How to Resurface a Driveway

Video Transcript

Video Transcript

RON HAZELTON:
I've been noticing that my driveway is in pretty rough shape. There are spots like this that are badly eroded, cracks pretty much everywhere, and you know, with winter coming on, it's just going to get worse. Water will enter places like this, freeze and expand, and by next spring, I'm gonna have a real mess here. So I want to do something about it now.

Sealing a driveway is a job that at first I thought I'd have a professional come in and do. But then I came across a relatively new product from DuPont that I think is gonna be easy enough to apply, that I believe I'll do it myself.

Before anything can go on my driveway, some things have to come off: dirt and debris, algae and weeds. I'll start with the weeds. I'm always amazed at how well these guys could do in a pavement crack. Next, I loosen the debris that's collected in the wider cracks, using a wire brush.

Then, it's time for the big sweep. Now, I could use a broom, but my leaf blower will do a great job of cleaning out the cracks, then clearing everything off the surface quickly. [BLOWER SOUND, MUSIC]
To get rid of the algae, I pour a gallon of household bleach into four gallons of water, dip a scrub brush in the solution, and apply the bleach and water mixture.

A heavy scrubbing is really not necessary here. I'd rather let the chemicals do the work. I let the solution set for about 10 minutes, then rinse with fresh water. While I've got the hose out, I use the nozzle to flush out any material in the cracks that the blower left behind.

The final cleaning I do with a pressure washer. You might consider this step optional, but this machine does a terrific job of removing dirt, and the way I see it, the cleaner the surface, the better anything I put on top will stick. Well the surface is clean and the algae's gone, but before I can put any kind of sealer on this driveway, I'm gonna have to deal with these damaged areas: the erosion right here, and all of those cracks.

Narrower cracks, up to a half-inch wide or so, can be most easily filled using a liquid elastomeric filler like this one. I like to cut the tapered nozzle, about a quarter-inch wide. The idea here is to move backward, away from the tip, slightly overfilling the crack.

You may have to speed up or slow down, depending on how deep or wide the crack becomes. Once the filler is in place, I like to take a two-inch putty knife and flatten the bead, spreading the material over the adjacent surface.

The eroded areas need to be filled, using a paste-like trowel grade filler. I find that it's easier and less messy to use a wide putty knife to remove the material from the bucket and distribute it on the surface. Then I switch to a trowel to smooth the filler and blend it at the edges.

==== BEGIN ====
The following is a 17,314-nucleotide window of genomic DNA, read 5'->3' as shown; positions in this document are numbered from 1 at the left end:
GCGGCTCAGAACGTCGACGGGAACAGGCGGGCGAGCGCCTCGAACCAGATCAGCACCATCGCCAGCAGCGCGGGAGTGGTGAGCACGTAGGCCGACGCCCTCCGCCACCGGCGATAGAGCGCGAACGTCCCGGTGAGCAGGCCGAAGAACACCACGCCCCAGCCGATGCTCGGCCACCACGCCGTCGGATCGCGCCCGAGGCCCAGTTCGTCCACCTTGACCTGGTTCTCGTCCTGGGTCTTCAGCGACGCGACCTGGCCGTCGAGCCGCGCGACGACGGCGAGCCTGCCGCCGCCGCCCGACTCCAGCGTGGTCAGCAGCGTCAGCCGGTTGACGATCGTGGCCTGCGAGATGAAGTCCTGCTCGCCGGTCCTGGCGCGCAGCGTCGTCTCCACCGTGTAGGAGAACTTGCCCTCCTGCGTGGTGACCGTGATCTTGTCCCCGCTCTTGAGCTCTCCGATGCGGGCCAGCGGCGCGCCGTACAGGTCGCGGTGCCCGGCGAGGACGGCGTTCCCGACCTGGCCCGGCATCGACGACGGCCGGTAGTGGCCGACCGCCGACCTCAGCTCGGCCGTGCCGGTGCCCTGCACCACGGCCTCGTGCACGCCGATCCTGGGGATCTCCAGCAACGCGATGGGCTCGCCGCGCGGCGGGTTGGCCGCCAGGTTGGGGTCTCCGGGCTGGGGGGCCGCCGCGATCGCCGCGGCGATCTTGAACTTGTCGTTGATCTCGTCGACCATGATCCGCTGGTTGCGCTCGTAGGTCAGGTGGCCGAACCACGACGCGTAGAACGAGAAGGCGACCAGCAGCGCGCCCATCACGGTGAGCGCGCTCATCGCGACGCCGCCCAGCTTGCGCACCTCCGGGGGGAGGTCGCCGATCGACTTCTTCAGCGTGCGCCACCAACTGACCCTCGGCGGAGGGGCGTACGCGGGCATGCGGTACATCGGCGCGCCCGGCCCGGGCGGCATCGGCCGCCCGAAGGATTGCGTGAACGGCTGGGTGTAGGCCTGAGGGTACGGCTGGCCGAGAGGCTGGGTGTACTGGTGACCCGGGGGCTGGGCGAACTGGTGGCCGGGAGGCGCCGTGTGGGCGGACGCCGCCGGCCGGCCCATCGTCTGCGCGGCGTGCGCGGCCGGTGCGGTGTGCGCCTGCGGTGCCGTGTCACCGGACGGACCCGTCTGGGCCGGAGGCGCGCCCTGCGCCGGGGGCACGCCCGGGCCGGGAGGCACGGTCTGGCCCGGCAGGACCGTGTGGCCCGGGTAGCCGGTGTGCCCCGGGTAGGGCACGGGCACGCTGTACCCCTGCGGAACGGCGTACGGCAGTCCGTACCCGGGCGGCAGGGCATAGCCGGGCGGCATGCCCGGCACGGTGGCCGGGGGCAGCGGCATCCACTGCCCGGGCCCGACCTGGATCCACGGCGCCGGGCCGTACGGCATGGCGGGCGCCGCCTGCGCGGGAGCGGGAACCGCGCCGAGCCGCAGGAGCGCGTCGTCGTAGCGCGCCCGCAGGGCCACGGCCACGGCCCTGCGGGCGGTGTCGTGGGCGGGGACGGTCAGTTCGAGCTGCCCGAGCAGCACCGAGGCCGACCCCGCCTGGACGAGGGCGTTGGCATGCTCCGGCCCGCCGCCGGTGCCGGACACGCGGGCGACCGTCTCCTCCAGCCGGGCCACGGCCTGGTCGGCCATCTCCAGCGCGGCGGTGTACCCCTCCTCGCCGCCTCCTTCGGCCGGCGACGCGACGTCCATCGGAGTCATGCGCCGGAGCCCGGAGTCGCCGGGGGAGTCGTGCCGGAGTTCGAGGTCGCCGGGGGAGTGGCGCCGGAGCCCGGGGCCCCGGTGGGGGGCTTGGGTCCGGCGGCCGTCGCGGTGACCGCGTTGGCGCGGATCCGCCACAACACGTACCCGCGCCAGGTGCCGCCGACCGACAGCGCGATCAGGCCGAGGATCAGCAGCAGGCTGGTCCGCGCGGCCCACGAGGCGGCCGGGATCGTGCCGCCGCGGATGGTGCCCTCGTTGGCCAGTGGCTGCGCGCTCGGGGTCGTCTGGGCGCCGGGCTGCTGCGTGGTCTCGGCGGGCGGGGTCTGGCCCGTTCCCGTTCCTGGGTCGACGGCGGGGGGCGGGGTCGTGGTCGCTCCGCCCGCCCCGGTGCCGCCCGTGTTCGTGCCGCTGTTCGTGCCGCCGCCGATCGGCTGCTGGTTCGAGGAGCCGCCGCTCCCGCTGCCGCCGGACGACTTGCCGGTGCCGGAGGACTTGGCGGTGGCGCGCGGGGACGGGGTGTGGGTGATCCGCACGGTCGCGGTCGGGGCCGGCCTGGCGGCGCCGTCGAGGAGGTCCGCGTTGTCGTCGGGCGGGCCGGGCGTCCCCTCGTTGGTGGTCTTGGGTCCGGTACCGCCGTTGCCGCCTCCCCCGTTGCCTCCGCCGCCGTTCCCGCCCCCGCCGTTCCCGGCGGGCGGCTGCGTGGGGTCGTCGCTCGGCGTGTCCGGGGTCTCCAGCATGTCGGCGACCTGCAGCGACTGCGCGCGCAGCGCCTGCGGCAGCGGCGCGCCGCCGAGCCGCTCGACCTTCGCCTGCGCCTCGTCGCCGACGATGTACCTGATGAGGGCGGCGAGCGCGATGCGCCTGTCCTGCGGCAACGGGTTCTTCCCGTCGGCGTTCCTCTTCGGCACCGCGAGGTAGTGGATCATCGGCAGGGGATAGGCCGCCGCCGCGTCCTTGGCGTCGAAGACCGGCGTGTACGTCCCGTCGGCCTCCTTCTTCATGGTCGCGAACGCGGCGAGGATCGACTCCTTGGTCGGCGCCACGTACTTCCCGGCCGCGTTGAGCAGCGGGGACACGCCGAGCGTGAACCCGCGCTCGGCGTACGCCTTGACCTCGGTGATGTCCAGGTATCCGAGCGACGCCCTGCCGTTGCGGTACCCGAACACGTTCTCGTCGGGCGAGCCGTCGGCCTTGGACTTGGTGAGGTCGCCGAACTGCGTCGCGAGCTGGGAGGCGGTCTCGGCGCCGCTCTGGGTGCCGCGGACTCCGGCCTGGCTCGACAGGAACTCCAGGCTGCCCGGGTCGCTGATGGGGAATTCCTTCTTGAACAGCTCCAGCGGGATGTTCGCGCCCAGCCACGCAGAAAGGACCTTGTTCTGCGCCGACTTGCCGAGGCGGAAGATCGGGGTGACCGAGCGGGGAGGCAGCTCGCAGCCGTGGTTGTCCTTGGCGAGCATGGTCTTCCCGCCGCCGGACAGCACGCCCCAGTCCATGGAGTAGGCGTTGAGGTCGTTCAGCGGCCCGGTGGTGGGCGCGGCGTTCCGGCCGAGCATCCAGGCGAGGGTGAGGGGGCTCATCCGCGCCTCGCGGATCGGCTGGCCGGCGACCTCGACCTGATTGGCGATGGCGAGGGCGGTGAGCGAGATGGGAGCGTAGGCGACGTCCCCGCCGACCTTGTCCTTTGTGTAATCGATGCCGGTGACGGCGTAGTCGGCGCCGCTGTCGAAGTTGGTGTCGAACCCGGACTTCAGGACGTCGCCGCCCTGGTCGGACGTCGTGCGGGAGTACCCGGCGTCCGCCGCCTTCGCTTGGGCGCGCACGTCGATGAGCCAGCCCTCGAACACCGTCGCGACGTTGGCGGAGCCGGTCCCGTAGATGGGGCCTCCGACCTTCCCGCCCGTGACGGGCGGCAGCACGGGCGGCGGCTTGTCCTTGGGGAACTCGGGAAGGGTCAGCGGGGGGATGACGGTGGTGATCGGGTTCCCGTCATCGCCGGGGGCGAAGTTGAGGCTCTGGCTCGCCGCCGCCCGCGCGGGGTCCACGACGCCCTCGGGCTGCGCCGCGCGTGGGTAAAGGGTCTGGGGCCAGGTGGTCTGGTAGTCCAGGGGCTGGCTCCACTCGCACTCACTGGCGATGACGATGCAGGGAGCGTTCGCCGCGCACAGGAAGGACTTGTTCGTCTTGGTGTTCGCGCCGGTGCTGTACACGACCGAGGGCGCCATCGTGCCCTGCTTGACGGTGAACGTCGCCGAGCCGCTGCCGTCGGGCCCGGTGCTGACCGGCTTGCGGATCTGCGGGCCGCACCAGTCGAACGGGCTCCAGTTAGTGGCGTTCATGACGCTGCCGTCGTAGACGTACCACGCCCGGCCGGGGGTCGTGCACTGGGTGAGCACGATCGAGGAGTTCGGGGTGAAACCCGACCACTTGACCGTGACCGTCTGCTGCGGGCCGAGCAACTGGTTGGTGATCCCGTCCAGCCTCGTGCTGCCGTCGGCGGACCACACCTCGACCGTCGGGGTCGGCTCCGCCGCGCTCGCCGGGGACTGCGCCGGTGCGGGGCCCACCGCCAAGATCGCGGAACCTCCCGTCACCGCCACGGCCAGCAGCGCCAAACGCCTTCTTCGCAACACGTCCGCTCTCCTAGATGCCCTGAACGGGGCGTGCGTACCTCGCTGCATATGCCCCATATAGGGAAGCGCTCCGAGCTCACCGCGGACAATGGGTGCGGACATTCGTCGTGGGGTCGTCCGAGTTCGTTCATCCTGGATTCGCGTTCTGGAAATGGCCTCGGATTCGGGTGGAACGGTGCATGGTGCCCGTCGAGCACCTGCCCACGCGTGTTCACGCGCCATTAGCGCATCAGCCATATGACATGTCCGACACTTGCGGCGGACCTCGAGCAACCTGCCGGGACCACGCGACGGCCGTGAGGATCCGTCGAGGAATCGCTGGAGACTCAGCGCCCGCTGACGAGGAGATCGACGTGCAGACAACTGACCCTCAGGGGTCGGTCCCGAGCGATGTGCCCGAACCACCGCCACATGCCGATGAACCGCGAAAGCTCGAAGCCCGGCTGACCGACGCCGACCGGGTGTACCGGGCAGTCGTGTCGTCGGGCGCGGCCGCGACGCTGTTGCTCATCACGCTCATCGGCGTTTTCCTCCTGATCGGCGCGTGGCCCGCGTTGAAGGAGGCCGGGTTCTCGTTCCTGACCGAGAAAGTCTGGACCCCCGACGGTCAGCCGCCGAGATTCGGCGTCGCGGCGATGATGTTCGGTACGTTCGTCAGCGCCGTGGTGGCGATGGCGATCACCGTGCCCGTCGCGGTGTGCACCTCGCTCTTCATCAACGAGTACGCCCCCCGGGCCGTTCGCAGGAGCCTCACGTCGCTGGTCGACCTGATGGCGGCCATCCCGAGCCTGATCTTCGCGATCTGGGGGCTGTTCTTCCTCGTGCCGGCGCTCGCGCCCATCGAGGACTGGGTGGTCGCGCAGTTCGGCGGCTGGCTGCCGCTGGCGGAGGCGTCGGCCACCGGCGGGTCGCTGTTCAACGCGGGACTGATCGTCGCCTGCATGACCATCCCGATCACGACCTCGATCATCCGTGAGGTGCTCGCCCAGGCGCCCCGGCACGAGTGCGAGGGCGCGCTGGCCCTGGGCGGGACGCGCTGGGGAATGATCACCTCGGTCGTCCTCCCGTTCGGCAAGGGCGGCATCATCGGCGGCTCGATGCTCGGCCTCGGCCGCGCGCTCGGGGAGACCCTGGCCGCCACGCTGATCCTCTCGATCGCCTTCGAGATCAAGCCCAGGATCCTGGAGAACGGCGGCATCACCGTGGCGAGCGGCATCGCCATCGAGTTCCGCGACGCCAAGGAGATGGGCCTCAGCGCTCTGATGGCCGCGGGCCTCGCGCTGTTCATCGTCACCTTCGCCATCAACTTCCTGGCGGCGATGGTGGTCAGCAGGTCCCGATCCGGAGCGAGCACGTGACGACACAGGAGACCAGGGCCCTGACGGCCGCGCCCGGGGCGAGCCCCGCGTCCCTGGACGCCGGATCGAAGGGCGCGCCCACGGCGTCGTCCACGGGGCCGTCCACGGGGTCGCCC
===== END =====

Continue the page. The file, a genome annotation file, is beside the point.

The trowel grade filler also works well on sunken areas like this and on larger cracks, up to one inch wide. No, I'm not trying to emulate a Jackson Pollock painting. I'm applying a bonding agent and sealer on top of what had been an oil stain.

I wash the surface area first with a degreaser. Now I'm spreading the sealer evenly over the surface. It will dry clear. Now this is the sealer or resurfacer that I'm going to be using today. It's by DuPont and it's asphalt with polymers added.

Now, that combination will insure that it sticks well to the old surface, it remains flexible, reducing the likelihood of cracking, resistant to the ultraviolet sun rays, and it will also be highly resistant to gas and oil spills. On top  of that, it has sand added to it.  That will give me better traction here in the driveway.

The resurfacer needs to be mixed thoroughly before using. Now, I could do this by hand, but a paddle mixer and a cordless electric drill is much faster, easier, and less messy.

My first application tool will be a four-inch-wide paintbrush. With this, I'll apply the material around the edge of the driveway, being careful to keep it off the cobblestone border. Now here is where a second person helps a lot.

Tila Keller, a friend of mine, has agreed to lend me a hand on this next phase. She's pouring the resurfacer on the driveway ahead of me, while I follow behind with a wide squeegee, spreading it out evenly. Now there is definitely a technique here.

The idea is to move in a continuous back and forth pattern, always working with a wet edge. All the while, Tila keeps a fresh stream of material flowing ahead of me. We started at the head of the driveway, and we'll work our way to the street.

At the end of each pass, make a turn, stop, reposition the squeegee and start back the other way. If you've ever watched professional window washers, this is very similar to the technique they use.

Well, I might have had my doubts whether or not this was really a do-it-yourself project, but I have to say, now I'm a believer.

Learn how to repair and resurface an asphalt driveway; watch a video showing how to clean, repair and resurface a driveway.

When it comes to resurfacing a driveway, even die-hard do-it-yourselfers lean toward hiring someone else to do the job. Thanks to a new sealing product, it's now fairly easy to seal your cracked, eroded driveway yourself.